In ratings, Letterman's Late Show dominated Jay Leno's Tonight Show for its first two years. Leno pulled ahead on July 10, 1995, starting with a Hugh Grant interview, after Grant's much-publicized arrest for picking up a Los Angeles prostitute. Leno benefited from the lead-in provided by NBC's popular Must See TV prime time programs of the mid-to-late 1990s; the CBS network was hindered by a weak prime time lineup, along with several large- and major-market network affiliation switches in late 1994 relating to Fox's acquisition of CBS's National Football League rights, stunting the Late Show just as it was beginning to gain traction. Announcer Bill Wendell retired with Alan Kalter taking his place. At times Late Show came in third in its time slot, once prompting Letterman to arrange for a Manhattan billboard proudly declaring himself and his show to be No. 3 in Late Night, aping an older, nearby billboard which promoted Leno and The Tonight Show as No. 1. Letterman attempted to respond by making his show more political, aping the approach taken by The Daily Show und
The Krewe of OAK is a small neighborhood New Orleans Mardi Gras krewe and parade held in the Carrollton neighborhood of New Orleans, Louisiana. The parade starts and ends on Oak Street the origin of the name, although members say that OAK stands for "Outrageous And Kinky"; the krewe's Carnival parade is held on the Friday night before Mardi Gras Day. OAK holds a "Mid Summer Mardi Gras" celebration in August; the Krewe Ball is held at the Maple Leaf Bar, parades start and end outside that neighborhood landmark. The Krewe of OAK is an example of neighborhood Carnival celebrations. Since the 1980s it is the only parade still marching in Carrollton during the Carnival season, as the neighborhood's older Krewe, the Krewe of Carrollton, now parades on Saint Charles Avenue and Canal Street, one of the routes which the city government now pressures parades over a certain size to follow; the parade traditionally features golf cart floats with effigy heads of notable Carrollton characters, including James Booker.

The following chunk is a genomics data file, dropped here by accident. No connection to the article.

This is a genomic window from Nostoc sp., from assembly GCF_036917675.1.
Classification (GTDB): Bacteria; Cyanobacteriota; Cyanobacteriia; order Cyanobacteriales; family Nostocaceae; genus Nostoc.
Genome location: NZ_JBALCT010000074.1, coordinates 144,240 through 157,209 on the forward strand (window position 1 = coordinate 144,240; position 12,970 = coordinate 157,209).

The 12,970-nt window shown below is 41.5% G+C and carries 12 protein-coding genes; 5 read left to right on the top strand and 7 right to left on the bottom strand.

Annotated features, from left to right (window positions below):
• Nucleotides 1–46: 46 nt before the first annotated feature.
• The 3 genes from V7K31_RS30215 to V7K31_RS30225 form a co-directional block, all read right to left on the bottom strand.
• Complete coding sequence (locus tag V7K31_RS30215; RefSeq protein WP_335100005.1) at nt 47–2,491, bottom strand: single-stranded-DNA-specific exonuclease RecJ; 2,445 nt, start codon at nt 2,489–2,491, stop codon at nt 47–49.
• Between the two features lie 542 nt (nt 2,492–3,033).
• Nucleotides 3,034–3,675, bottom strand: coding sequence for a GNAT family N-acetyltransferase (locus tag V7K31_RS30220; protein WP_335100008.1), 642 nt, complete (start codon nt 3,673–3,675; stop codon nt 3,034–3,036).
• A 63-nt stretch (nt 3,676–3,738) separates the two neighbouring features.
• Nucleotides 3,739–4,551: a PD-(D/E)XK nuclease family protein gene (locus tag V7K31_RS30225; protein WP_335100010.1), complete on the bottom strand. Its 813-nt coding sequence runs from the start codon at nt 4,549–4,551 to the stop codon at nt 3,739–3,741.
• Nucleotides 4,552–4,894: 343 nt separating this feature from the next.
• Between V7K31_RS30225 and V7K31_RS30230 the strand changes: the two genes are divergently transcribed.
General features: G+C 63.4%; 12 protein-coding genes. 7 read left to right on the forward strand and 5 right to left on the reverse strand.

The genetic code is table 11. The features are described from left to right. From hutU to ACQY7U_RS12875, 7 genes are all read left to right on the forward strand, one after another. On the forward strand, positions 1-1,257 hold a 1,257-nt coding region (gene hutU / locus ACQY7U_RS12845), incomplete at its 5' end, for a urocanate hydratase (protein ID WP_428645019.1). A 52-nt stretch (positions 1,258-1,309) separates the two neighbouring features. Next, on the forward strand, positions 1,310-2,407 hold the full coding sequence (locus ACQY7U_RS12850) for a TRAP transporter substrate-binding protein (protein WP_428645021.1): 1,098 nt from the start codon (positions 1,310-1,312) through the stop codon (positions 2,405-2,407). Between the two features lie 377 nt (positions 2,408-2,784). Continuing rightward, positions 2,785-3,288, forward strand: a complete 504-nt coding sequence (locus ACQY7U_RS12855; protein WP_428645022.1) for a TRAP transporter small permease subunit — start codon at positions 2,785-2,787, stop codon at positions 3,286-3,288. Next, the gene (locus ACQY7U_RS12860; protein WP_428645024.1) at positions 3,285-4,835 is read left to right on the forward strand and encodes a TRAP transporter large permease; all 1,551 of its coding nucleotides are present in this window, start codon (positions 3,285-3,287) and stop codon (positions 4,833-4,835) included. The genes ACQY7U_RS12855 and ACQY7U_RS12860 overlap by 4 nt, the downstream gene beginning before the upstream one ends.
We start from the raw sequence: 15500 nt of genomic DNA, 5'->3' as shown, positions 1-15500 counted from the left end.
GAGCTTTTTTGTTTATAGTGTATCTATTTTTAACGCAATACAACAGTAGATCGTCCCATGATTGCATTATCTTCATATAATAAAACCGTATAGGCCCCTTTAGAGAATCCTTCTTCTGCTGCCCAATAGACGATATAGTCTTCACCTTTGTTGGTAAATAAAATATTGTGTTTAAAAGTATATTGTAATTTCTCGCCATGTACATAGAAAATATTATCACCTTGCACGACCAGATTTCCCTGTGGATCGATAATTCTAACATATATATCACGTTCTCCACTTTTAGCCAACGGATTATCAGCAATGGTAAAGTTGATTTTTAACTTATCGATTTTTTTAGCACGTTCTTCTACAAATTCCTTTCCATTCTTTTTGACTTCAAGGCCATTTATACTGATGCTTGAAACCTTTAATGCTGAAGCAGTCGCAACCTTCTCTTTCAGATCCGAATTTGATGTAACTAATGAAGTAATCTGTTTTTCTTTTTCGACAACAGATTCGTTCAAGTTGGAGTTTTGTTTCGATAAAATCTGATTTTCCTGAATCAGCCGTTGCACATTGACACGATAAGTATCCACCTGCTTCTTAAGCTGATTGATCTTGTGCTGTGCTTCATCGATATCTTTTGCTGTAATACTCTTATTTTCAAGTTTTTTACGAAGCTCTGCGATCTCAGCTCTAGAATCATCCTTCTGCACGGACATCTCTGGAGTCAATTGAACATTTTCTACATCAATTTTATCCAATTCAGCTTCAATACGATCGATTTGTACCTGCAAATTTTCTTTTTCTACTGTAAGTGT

Additionally, there are jazz brass bands, dance troupes, home-made floats and costumes. The 2005 Krewe of OAK Midsummer Mardi Gras Parade on Saturday night, 27 August 2005, was the last parade held in New Orleans before Hurricane Katrina; the annual Krewe of OAK Mid-Summer Mardi Gras parade takes place on the last weekend of August. But in 2017 the foot parade was held on the second to last weekend of August in order to better coincide with the upcoming solar eclipse
Huntington Learning Center is a chain of educational service centers in the United States. Huntington is the oldest provider of supplemental educational services for primary and secondary students in the U. S, it offers reading, mathematics and study skills instruction and science subject tutoring, as well as test preparation for the SAT, PSAT, ACT, GED, Regents, ASVAB, AP Exams, high school entrance exams and more. Huntington Learning Centers, Inc. located in Oradell, New Jersey, is the parent company that franchises learning center locations. Huntington Learning Center was founded in 1977 by his wife Eileen; the couple opened a second center in 1978 and began franchising locations in 1985. The company grew aggressively during the 1980s and 1990s, by 1999, the chain had opened 200 units. In 2000, Huntington defaulted on payments to some of its creditors which filed a court petition seeking involuntary Chapter 7 bankruptcy. Huntington repaid the creditors; the company subsequently sold some of its company-owned stores.